New Read: Live and Let Die

Well… I wasn’t going to write to you today. I know! I’m sorry! But a girl HAS to get out of the house and mix up the day at LEAST once a week. It’s called “self-care.” The plan was to into the city, have breakfast with a friend, and then pick up a beer grain order on the way back, but…

Yeah. AGAIN! I didn’t believe the weather report. It said rain and snow, but I woke up hearing rain late at night, followed by wind, and more rain. Just as the sun started to come up… snow. “It won’t stick.” I said out loud as I took my gloomy sunrise picture and then got into the shower.

When I came out of the bathroom it had turned to this:

I’m not going anywhere and not because I’m a Californian afraid of snow! I am afraid, but apparently no one else is, or maybe they aren’t even aware that it’s snowing and icy. Slowing down isn’t an option for anyone here, so I stay at home when “snow conditions exist.”

I guess there’s nothing for me to do but start a cozy fire, grab another cup of coffee, and read more of Live and Let Die by Ian Fleming!

Yesterday, before the snow-pocalypse!

I’m not the biggest 007 fan. My family knows this, but we’ve seen all the movies because they love them. Most action films aren’t my cup of tea, but I’ll admit I watched No Time to Die with great interest simply because I love Daniel Craig.

I don’t remember why my son picked up his first James Bond book, but I remember him loving them, and insisting we all watch the old movies together, comparing them to the books he’d read. His brother picked up at least one, probably Casino Royal.

He told me I’d like them, but I never did read any. Like I said, I’m not big fan of spy stories, and I have so much to read already, but this yesterday morning I decided to pull one off the shelf. I just recently watched Live and Let Die, so I thought it would be fun to start with that one and compare it to what I remember of the movie.

The best part about reading old novels is the use of language we don’t use anymore, the attitudes and styles that reflect the time they were written in, and the places that don’t exist anymore. It’s like a time capsule, showing us where we’ve been and how much the world has changed.

Case in point, in the first chapter I read today, Bond is given $1000 by his “handler” to spend however he pleases while in the US. Bond starts to refuse. You can feel that it’s so much money. I laughed because I spend almost that much at Costco in a few hours these days.

I was only about forty pages into the book in the first hour and already seeing can see how much our attitudes have changed. His description of Harlem intrigued me, and I’d like to know more about that history. His shock that a woman, a “negress,” driving as a chauffeur. First off, what kind of a word is that? I had to look it up. Eehh.. yuck. I’m glad we don’t use that anymore. Yep, just a tad racist AND sexist. It was 1954 when this was written. My how things have changed, and for the better, I’d say.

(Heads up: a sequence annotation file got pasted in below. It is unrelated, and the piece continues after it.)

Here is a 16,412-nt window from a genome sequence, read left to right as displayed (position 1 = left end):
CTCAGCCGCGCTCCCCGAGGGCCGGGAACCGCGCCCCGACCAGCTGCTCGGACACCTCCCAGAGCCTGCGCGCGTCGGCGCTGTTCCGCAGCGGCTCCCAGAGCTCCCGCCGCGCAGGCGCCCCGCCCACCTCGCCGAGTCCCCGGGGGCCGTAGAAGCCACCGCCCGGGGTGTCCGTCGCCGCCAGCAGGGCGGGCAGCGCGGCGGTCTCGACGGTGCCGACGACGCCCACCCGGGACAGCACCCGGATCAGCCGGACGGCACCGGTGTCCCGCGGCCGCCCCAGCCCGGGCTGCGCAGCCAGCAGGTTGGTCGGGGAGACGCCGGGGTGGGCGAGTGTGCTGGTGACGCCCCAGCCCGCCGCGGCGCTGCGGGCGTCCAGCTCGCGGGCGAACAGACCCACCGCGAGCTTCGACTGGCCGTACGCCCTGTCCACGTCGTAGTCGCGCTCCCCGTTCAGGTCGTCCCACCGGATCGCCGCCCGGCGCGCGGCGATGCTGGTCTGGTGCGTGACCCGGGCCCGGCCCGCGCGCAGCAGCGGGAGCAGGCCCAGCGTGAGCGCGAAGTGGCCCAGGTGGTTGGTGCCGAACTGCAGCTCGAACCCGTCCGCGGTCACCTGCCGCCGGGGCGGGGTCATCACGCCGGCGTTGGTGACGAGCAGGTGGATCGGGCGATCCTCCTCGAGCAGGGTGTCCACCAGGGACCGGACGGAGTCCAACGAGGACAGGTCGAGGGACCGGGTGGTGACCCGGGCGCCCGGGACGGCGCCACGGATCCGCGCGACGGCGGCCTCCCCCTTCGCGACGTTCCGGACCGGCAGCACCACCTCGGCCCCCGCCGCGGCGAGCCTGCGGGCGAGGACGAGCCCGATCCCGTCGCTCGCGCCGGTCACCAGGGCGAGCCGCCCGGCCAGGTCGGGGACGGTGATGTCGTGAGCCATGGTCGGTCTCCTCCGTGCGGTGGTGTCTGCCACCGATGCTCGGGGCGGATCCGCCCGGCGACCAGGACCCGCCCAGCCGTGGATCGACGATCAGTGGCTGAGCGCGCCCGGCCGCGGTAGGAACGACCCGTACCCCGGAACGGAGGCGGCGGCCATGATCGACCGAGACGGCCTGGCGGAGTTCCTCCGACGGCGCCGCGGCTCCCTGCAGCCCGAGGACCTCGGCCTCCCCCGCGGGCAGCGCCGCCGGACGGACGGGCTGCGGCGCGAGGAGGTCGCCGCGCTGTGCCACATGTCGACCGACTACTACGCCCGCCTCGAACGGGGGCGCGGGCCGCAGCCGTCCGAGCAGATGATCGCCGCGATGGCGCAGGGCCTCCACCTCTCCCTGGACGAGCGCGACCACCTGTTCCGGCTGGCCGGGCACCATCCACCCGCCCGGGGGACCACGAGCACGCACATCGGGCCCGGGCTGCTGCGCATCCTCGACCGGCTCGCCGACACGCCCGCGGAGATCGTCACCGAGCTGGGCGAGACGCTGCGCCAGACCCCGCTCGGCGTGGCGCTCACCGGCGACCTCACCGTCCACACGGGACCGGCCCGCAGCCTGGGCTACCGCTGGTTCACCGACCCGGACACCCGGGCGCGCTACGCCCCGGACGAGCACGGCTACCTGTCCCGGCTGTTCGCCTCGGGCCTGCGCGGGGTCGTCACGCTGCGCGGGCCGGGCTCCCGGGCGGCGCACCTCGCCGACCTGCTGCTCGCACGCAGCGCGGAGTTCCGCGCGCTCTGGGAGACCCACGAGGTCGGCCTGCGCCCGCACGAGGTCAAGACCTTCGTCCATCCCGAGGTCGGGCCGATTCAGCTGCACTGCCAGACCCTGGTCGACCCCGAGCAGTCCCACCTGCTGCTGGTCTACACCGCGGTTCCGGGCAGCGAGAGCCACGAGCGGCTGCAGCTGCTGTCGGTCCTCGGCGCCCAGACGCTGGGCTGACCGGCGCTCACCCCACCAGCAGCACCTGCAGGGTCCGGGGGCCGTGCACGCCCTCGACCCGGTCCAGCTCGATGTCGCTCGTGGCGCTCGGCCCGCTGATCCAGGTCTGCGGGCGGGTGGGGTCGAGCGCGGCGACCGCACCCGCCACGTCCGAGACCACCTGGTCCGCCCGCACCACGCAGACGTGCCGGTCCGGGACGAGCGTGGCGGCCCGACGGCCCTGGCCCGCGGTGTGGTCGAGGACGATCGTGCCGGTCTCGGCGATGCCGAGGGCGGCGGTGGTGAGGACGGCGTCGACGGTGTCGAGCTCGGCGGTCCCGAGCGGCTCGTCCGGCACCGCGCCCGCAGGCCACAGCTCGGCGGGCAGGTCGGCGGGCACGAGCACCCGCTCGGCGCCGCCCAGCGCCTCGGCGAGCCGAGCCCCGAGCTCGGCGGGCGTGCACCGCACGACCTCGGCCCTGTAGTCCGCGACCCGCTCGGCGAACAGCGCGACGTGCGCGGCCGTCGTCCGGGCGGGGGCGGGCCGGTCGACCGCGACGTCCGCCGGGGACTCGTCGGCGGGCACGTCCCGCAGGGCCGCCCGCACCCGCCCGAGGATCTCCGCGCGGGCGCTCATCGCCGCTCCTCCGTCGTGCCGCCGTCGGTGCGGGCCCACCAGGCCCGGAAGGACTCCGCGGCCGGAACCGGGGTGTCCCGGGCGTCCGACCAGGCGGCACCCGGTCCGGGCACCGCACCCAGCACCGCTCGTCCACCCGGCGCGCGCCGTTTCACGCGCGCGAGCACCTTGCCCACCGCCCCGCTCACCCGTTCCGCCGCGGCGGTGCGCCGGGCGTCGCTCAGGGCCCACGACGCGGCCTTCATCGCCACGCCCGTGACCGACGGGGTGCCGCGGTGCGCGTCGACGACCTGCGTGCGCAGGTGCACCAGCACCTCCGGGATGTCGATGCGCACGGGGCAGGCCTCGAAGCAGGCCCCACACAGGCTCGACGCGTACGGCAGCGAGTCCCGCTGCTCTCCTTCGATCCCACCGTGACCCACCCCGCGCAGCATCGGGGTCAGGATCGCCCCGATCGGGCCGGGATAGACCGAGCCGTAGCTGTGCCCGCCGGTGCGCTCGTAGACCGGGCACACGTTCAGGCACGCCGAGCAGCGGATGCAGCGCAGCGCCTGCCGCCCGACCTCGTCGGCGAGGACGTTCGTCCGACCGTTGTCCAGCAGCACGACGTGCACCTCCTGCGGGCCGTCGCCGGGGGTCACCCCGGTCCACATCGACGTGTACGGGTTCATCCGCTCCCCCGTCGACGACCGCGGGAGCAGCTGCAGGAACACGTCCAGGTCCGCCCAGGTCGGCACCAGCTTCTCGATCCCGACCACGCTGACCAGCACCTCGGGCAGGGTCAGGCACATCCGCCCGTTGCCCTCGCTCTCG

Oh, and then there was this gem:

The title of one of the chapters was “Allumeuse” and I didn’t know what it meant so I looked it up. Is it really necessary to have warning on a definition page? I mean… if it were going to have pictures that might give me nightmares, I’d understand but this seemed pretty tame.

I’m looking forward to reading the rest of the book. I thought it would be boring, but I’m enjoying it so far. I’m not sure that I’ll quote the book much. It is an entertainment novel, not much in the way of great quotes out of context.

This morning I’m nearly done reading the whole book. It’s not that long, or that heavy of a read, so it goes quickly. There is much to cringe at, a lot of words I didn’t know existed, and LOADS of amazingly sexist content. But you know what? I liked it. From my vantage point, as a woman, it showed me how far we’ve come and (sadly) how far we still need to go. Please don’t get me started on THAT today. The racist stuff… well… I’ll leave that to better writers than myself.

I wasn’t going to bring up the “re-writing” issue currently in the news, but I can’t help it. At first, I was appalled. “End of civilization” kind of appalled. And then, I started seeing people’s reactions and was reassured. I’m not alone in thinking that changing what we have written and created in the past does not help any cause in the future.

When we read, we should always be reading critically, knowing where and when the words came from, what the intent was, who it was written for, etc. Then we learn from the words, even entertainment ones. We can only know how far we’ve come, if we know where we came from.

I’ve posted a couple of quotes from the book on my new #bookstagram profile, so check those out! Maybe my next post will have my thoughts on those quotes and more, since I should be finishing this book this afternoon.

By the way, I’m considering changing the title of my blog to “Out of Context.” Most of what I write about the books I’m reading is out of the context it was written in. I find and share quotes, not because they move the story itself, but because they trigger a thought or feeling that I’d like to expand on. Sometimes a quote reminds me of another story or historical event. It’s not usually about the book it’s in. Just a thought… What do you think?

PS It’s still snowing. Maybe the world IS ending.

Read my other post My Favorite Live and Let Die Quotes!

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